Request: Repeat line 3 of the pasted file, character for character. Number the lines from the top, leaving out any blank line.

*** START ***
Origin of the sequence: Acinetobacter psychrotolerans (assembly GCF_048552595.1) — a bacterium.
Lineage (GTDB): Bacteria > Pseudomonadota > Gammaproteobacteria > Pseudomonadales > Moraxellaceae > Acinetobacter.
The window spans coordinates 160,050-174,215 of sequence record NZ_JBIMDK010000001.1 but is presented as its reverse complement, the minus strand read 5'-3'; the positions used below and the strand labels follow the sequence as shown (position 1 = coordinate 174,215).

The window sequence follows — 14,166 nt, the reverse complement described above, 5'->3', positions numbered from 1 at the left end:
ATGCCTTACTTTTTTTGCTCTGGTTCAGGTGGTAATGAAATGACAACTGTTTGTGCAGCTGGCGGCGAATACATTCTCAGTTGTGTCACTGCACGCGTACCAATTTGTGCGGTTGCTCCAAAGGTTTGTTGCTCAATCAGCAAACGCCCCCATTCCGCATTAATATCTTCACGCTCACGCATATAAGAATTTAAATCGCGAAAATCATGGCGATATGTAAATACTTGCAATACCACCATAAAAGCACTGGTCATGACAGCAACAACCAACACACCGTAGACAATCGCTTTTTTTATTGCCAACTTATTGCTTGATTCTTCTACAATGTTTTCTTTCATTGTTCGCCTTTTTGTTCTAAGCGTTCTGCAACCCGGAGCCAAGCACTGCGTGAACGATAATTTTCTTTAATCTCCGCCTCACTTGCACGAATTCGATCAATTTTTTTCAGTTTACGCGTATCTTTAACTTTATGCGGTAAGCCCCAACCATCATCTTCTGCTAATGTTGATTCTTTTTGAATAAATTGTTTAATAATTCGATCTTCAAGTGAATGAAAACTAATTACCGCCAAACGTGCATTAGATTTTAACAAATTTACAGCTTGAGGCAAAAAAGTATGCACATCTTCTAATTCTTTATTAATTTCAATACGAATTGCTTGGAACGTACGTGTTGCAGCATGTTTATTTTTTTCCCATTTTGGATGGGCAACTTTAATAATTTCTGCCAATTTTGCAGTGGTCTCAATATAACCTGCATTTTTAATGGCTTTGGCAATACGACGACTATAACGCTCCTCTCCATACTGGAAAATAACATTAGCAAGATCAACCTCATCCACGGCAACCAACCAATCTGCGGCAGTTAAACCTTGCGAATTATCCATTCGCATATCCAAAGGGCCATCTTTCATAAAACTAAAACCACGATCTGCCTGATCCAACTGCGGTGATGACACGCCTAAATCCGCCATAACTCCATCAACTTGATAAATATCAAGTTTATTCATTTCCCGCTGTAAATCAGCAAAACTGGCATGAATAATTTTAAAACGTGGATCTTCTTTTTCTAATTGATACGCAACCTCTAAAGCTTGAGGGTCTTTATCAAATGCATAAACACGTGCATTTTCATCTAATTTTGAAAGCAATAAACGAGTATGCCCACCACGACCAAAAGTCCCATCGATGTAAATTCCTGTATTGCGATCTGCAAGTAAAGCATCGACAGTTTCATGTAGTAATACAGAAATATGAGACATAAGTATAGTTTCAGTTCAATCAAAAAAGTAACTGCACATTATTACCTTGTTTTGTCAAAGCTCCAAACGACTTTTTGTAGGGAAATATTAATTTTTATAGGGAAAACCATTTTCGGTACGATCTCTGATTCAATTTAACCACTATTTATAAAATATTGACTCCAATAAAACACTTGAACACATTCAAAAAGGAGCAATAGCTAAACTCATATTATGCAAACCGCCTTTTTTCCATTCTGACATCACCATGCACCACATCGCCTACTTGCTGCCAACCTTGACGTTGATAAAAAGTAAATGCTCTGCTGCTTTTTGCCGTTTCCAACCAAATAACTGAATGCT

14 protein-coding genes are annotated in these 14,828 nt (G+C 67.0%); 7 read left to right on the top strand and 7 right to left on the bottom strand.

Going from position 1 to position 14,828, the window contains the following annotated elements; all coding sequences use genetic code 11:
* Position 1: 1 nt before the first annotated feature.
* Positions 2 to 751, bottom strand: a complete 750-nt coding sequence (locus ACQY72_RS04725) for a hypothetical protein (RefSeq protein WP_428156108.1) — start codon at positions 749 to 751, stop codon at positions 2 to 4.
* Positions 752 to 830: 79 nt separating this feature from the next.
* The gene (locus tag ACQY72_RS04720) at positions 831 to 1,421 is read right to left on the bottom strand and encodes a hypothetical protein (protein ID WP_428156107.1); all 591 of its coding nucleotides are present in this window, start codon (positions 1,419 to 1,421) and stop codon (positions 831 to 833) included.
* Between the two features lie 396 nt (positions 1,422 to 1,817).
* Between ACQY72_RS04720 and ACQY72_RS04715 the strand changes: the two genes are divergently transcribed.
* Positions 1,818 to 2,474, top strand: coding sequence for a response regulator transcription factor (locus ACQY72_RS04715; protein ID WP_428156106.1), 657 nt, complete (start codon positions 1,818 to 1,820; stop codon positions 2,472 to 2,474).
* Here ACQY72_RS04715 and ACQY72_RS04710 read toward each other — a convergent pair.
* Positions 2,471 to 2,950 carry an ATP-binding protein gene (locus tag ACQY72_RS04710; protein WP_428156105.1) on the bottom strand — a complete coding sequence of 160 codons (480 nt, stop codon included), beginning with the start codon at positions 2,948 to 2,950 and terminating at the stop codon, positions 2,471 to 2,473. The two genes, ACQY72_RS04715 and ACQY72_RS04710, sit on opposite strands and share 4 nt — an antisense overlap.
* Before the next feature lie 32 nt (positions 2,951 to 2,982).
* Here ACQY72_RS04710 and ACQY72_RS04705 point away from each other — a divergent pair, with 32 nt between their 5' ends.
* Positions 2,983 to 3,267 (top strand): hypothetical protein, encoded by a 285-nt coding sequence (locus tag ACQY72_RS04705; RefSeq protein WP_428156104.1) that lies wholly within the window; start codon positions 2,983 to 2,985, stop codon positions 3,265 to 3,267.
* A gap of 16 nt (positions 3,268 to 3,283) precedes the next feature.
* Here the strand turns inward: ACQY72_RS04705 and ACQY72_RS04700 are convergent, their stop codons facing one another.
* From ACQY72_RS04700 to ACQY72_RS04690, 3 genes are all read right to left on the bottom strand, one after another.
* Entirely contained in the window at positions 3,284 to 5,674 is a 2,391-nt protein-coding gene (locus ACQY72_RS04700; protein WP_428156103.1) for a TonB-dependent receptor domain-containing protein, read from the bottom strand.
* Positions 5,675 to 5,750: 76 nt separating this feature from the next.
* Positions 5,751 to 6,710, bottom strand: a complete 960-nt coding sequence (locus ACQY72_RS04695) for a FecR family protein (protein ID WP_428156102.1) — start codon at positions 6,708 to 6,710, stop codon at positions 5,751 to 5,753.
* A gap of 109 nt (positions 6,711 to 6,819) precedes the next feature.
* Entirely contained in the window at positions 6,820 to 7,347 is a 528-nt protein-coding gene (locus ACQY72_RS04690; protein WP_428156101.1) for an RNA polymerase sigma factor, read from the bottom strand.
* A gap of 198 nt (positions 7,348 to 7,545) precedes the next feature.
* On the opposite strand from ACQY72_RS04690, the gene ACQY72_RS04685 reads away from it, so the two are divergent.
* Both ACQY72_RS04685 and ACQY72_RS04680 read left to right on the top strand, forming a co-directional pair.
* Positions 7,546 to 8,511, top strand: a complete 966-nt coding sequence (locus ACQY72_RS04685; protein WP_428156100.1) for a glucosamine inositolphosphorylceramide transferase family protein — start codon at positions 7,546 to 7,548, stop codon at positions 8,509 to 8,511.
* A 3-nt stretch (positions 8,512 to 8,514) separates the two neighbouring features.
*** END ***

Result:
The window spans coordinates 160,050-174,215 of sequence record NZ_JBIMDK010000001.1 but is presented as its reverse complement, the minus strand read 5'-3'; the positions used below and the strand labels follow the sequence as shown (position 1 = coordinate 174,215).